Whisper it quietly, but I am really quite pleased to be back at work this week. A break to recharge the batteries is always welcome and, as so often, what seemed to be impenetrable challenges a few weeks ago do not seem quite so difficult now that we are all refreshed. However, I usually find I only need a few days to reinvigorate my problem-solving skills, so the prolonged Christmas festivities proved rather counterproductive at times. When a trip to the post office and the completion of a Netflix box set provide the entire highlights of a day, it is probably time to accept that the routines of the work environment are needed again!
The main benefit of time away from the rigours of the day to day life of a school is the chance to think, to begin to see the wood for the trees again and to ensure the rudder is properly set for the next stage of the journey. I hope I was able to do this when I spoke to the staff on Monday morning to share with them what I perceive to be some of the key areas of focus in the coming years, starting by suggesting that successful organisations have passion and purpose, structure and systems, imagination and regular reflection.
I have mentioned before in a blog how much I like the exchange between Blackadder and Baldrick in the second series when Rowan Atkinson tries to encourage Tony Robinson to work it out for himself, begging him to have his own ideas and to appreciate the importance of thinking. It was hopefully a good thing to do on a cold January morning to show it for its own sake, but it also makes the important point that we need to do all we can to nurture intellectual curiosity in our pupils and to help them develop their own ideas appropriately.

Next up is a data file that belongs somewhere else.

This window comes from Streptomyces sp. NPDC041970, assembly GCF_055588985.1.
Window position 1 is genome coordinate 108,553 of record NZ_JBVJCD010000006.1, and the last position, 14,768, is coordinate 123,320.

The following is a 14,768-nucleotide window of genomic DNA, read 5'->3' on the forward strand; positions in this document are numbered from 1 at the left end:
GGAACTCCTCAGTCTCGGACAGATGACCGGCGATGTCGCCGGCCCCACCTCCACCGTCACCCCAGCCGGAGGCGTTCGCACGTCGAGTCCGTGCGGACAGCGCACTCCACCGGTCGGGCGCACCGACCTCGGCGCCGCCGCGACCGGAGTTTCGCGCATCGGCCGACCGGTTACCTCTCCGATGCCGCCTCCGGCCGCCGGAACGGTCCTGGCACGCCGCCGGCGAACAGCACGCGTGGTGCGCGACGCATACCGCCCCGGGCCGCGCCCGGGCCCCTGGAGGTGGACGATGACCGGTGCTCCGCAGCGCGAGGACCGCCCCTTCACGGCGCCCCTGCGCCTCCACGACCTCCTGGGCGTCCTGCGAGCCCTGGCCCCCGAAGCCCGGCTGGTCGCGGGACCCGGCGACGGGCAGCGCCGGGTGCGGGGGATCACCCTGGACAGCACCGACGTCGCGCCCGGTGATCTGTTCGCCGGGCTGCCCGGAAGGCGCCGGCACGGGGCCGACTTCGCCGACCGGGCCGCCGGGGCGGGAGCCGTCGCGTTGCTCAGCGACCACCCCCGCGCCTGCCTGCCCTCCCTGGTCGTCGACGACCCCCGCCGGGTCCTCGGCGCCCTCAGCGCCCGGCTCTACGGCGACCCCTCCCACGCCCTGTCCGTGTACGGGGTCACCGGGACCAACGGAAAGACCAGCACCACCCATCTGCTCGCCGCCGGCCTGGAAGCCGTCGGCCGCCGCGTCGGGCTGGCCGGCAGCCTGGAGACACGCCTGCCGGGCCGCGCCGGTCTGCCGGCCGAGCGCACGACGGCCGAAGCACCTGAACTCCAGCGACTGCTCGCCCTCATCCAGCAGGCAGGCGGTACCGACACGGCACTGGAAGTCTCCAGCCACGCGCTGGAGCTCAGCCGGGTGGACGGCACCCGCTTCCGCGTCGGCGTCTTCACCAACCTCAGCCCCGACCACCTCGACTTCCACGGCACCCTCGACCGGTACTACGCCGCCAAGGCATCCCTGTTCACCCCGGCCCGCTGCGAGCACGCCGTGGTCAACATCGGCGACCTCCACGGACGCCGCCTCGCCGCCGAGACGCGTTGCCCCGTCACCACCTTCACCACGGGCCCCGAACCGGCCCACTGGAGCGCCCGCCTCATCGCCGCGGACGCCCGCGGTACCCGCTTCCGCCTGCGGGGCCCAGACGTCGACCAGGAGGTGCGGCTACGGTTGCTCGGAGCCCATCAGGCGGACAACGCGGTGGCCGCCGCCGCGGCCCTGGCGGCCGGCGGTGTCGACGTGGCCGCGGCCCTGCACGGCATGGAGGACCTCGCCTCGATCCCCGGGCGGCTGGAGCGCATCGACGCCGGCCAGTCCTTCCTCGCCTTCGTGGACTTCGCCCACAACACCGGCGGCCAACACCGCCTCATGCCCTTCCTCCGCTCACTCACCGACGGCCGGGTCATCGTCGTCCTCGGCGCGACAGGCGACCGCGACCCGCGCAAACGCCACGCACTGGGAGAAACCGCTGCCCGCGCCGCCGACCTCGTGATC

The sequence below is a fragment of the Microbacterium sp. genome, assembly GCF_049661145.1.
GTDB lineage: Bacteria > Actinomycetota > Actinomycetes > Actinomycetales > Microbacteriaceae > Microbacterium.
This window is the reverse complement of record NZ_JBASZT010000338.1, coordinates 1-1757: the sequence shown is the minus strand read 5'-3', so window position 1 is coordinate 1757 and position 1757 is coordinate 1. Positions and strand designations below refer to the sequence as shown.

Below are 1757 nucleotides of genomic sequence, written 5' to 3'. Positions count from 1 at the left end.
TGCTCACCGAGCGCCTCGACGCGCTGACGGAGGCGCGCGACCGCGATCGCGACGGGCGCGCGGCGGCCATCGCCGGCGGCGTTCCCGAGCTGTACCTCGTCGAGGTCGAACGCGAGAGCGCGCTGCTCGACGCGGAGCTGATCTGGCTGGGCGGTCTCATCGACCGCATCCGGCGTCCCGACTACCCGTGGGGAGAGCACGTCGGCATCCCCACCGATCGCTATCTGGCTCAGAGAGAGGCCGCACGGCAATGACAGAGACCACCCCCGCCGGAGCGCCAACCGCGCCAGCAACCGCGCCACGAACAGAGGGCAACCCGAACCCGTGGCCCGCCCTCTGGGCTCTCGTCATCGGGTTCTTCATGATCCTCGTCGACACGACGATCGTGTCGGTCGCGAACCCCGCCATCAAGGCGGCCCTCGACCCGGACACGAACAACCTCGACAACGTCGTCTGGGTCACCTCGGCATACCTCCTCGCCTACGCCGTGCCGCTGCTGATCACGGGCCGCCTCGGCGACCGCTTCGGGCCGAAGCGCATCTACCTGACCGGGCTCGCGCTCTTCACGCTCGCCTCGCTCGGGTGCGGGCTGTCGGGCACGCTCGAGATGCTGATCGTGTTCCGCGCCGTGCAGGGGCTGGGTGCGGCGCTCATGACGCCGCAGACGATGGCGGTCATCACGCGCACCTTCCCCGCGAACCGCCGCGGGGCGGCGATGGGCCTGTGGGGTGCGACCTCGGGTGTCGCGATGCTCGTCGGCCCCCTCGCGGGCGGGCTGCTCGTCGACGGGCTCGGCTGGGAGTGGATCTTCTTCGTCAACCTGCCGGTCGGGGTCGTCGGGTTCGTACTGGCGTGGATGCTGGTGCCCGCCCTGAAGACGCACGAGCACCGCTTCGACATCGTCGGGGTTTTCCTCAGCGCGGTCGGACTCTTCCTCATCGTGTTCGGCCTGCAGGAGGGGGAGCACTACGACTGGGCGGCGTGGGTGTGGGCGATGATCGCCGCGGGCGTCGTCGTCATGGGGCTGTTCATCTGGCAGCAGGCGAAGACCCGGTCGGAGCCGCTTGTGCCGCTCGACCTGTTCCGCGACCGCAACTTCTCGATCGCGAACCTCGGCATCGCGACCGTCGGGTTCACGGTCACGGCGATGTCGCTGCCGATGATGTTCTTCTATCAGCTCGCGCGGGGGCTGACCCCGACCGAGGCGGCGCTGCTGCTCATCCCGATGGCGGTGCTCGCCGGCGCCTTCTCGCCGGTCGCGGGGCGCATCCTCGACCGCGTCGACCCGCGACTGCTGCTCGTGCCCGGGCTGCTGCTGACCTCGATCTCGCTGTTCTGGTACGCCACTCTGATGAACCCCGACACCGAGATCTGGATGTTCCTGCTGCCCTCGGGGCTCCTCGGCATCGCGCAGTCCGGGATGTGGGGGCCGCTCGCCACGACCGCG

“The world is passing through troubled times. The young people of today think of nothing but themselves. They have no reverence for parents or old age. They are impatient of all restraint. They talk as if they alone know everything and what passes as wisdom for us is foolishness for them. As for the girls, they are foolish and immodest and unwomanly in speech, behaviour and address.” I tried to make the point that education is important at all times, but particularly so in times of uncertainty. However, the fact that these words come from a chap called Peter the Hermit on his return from the First Crusade in 1112 also make the point that there is not much new under the sun.
We looked at some of the differences between leadership and management, particularly as highlighted by Professor John Kotter, who wrote one of the best books I have read about change management, ‘Our Iceberg Is Melting’. Personally, I have never really been convinced that there is much of a tangible difference between leading and managing, with the best people having to do both for much of the time, but there is never any harm in reflecting on the wisdom of others.
There is an interesting TED talk by Derek Sivers, which I shared, where he highlights what is needed to turn ‘a lone nut’, as he styles the first dancer in a field at a festival, into a genuine leader. It only lasts three minutes, but it is well worth a look to think about the dynamics of first followers, early adopters and the way that ideas can generate momentum.
We finished by looking at our current and future planning, thinking specifically about what we want to achieve in the next three to five years in terms of developing well rounded and grounded pupils. I have asked my colleagues for their thoughts on these initial ideas about future proofing the children by broadening their educational experiences beyond the narrow confines of the curriculum, after which we will start developing our ideas in more tangible ways to produce something I believe will be genuinely interesting.
It was good to have some time on the sofa, but it is undoubtedly more invigorating to return to school!